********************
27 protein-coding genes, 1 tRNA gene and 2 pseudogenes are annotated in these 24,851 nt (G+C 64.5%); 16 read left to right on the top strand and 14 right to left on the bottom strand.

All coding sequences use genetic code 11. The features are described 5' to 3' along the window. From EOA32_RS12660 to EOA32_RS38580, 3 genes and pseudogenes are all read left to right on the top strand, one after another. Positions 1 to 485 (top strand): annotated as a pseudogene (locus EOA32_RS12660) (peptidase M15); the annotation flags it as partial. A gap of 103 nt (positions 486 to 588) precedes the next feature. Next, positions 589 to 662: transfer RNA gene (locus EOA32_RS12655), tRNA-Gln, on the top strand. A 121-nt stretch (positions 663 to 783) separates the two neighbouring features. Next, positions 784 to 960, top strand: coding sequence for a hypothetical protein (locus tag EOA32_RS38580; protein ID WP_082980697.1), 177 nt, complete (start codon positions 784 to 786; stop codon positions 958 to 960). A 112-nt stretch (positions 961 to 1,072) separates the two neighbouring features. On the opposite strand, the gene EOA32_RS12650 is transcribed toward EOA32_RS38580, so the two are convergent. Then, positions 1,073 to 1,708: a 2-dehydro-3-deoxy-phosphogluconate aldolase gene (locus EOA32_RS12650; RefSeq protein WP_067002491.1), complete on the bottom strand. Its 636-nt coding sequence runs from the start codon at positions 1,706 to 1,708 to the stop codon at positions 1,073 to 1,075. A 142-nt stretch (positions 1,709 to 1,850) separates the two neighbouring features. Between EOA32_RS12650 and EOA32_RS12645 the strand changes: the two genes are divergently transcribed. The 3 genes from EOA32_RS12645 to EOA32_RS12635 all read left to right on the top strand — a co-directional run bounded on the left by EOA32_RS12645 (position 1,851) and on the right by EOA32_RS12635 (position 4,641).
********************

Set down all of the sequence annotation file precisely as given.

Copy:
27 protein-coding genes, 1 tRNA gene and 2 pseudogenes are annotated in these 24,851 nt (G+C 64.5%); 16 read left to right on the top strand and 14 right to left on the bottom strand.

All coding sequences use genetic code 11. The features are described 5' to 3' along the window. From EOA32_RS12660 to EOA32_RS38580, 3 genes and pseudogenes are all read left to right on the top strand, one after another. Positions 1 to 485 (top strand): annotated as a pseudogene (locus EOA32_RS12660) (peptidase M15); the annotation flags it as partial. A gap of 103 nt (positions 486 to 588) precedes the next feature. Next, positions 589 to 662: transfer RNA gene (locus EOA32_RS12655), tRNA-Gln, on the top strand. A 121-nt stretch (positions 663 to 783) separates the two neighbouring features. Next, positions 784 to 960, top strand: coding sequence for a hypothetical protein (locus tag EOA32_RS38580; protein ID WP_082980697.1), 177 nt, complete (start codon positions 784 to 786; stop codon positions 958 to 960). A 112-nt stretch (positions 961 to 1,072) separates the two neighbouring features. On the opposite strand, the gene EOA32_RS12650 is transcribed toward EOA32_RS38580, so the two are convergent. Then, positions 1,073 to 1,708: a 2-dehydro-3-deoxy-phosphogluconate aldolase gene (locus EOA32_RS12650; RefSeq protein WP_067002491.1), complete on the bottom strand. Its 636-nt coding sequence runs from the start codon at positions 1,706 to 1,708 to the stop codon at positions 1,073 to 1,075. A 142-nt stretch (positions 1,709 to 1,850) separates the two neighbouring features. Between EOA32_RS12650 and EOA32_RS12645 the strand changes: the two genes are divergently transcribed. The 3 genes from EOA32_RS12645 to EOA32_RS12635 all read left to right on the top strand — a co-directional run bounded on the left by EOA32_RS12645 (position 1,851) and on the right by EOA32_RS12635 (position 4,641).